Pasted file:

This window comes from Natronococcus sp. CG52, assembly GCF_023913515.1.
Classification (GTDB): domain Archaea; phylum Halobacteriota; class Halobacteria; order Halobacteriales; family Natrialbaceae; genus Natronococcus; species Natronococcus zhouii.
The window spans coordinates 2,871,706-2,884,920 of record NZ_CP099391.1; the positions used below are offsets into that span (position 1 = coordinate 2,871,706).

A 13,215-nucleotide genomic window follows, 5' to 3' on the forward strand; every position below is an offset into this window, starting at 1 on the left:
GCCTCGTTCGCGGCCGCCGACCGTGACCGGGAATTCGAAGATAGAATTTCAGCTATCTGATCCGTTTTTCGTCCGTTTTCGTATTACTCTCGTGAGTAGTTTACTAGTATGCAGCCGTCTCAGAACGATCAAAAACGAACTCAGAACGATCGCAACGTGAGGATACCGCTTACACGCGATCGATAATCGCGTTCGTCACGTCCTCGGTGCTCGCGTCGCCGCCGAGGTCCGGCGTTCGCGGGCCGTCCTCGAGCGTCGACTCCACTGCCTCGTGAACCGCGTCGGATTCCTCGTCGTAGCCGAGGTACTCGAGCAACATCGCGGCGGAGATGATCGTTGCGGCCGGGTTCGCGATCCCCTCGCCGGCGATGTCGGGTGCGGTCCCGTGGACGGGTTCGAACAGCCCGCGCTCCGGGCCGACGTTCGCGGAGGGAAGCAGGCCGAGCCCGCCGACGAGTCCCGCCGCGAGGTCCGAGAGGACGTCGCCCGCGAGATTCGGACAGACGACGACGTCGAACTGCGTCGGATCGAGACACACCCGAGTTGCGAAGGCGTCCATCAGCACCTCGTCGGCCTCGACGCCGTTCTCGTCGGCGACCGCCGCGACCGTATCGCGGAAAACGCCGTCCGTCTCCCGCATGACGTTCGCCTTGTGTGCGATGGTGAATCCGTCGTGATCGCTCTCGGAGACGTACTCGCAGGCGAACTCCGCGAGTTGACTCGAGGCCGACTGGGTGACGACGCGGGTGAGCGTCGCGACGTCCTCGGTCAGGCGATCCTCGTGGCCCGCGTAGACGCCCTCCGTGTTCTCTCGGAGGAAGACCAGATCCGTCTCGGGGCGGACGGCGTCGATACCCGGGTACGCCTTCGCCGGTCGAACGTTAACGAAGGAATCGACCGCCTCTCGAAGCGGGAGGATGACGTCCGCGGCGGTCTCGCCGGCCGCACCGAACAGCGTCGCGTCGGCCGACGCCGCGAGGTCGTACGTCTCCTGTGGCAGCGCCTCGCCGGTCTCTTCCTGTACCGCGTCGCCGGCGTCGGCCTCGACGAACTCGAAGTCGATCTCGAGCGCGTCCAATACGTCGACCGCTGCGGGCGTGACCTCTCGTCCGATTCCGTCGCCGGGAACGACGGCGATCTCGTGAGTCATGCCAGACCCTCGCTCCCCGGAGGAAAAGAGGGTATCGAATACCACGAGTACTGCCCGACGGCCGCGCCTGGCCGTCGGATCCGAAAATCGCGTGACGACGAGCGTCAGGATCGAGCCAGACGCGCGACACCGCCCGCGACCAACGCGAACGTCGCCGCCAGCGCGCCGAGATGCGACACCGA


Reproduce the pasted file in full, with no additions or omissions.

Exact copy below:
This window comes from Natronococcus sp. CG52, assembly GCF_023913515.1.
Classification (GTDB): domain Archaea; phylum Halobacteriota; class Halobacteria; order Halobacteriales; family Natrialbaceae; genus Natronococcus; species Natronococcus zhouii.
The window spans coordinates 2,871,706-2,884,920 of record NZ_CP099391.1; the positions used below are offsets into that span (position 1 = coordinate 2,871,706).

A 13,215-nucleotide genomic window follows, 5' to 3' on the forward strand; every position below is an offset into this window, starting at 1 on the left:
GCCTCGTTCGCGGCCGCCGACCGTGACCGGGAATTCGAAGATAGAATTTCAGCTATCTGATCCGTTTTTCGTCCGTTTTCGTATTACTCTCGTGAGTAGTTTACTAGTATGCAGCCGTCTCAGAACGATCAAAAACGAACTCAGAACGATCGCAACGTGAGGATACCGCTTACACGCGATCGATAATCGCGTTCGTCACGTCCTCGGTGCTCGCGTCGCCGCCGAGGTCCGGCGTTCGCGGGCCGTCCTCGAGCGTCGACTCCACTGCCTCGTGAACCGCGTCGGATTCCTCGTCGTAGCCGAGGTACTCGAGCAACATCGCGGCGGAGATGATCGTTGCGGCCGGGTTCGCGATCCCCTCGCCGGCGATGTCGGGTGCGGTCCCGTGGACGGGTTCGAACAGCCCGCGCTCCGGGCCGACGTTCGCGGAGGGAAGCAGGCCGAGCCCGCCGACGAGTCCCGCCGCGAGGTCCGAGAGGACGTCGCCCGCGAGATTCGGACAGACGACGACGTCGAACTGCGTCGGATCGAGACACACCCGAGTTGCGAAGGCGTCCATCAGCACCTCGTCGGCCTCGACGCCGTTCTCGTCGGCGACCGCCGCGACCGTATCGCGGAAAACGCCGTCCGTCTCCCGCATGACGTTCGCCTTGTGTGCGATGGTGAATCCGTCGTGATCGCTCTCGGAGACGTACTCGCAGGCGAACTCCGCGAGTTGACTCGAGGCCGACTGGGTGACGACGCGGGTGAGCGTCGCGACGTCCTCGGTCAGGCGATCCTCGTGGCCCGCGTAGACGCCCTCCGTGTTCTCTCGGAGGAAGACCAGATCCGTCTCGGGGCGGACGGCGTCGATACCCGGGTACGCCTTCGCCGGTCGAACGTTAACGAAGGAATCGACCGCCTCTCGAAGCGGGAGGATGACGTCCGCGGCGGTCTCGCCGGCCGCACCGAACAGCGTCGCGTCGGCCGACGCCGCGAGGTCGTACGTCTCCTGTGGCAGCGCCTCGCCGGTCTCTTCCTGTACCGCGTCGCCGGCGTCGGCCTCGACGAACTCGAAGTCGATCTCGAGCGCGTCCAATACGTCGACCGCTGCGGGCGTGACCTCTCGTCCGATTCCGTCGCCGGGAACGACGGCGATCTCGTGAGTCATGCCAGACCCTCGCTCCCCGGAGGAAAAGAGGGTATCGAATACCACGAGTACTGCCCGACGGCCGCGCCTGGCCGTCGGATCCGAAAATCGCGTGACGACGAGCGTCAGGATCGAGCCAGACGCGCGACACCGCCCGCGACCAACGCGAACGTCGCCGCCAGCGCGCCGAGATGCGACACCGA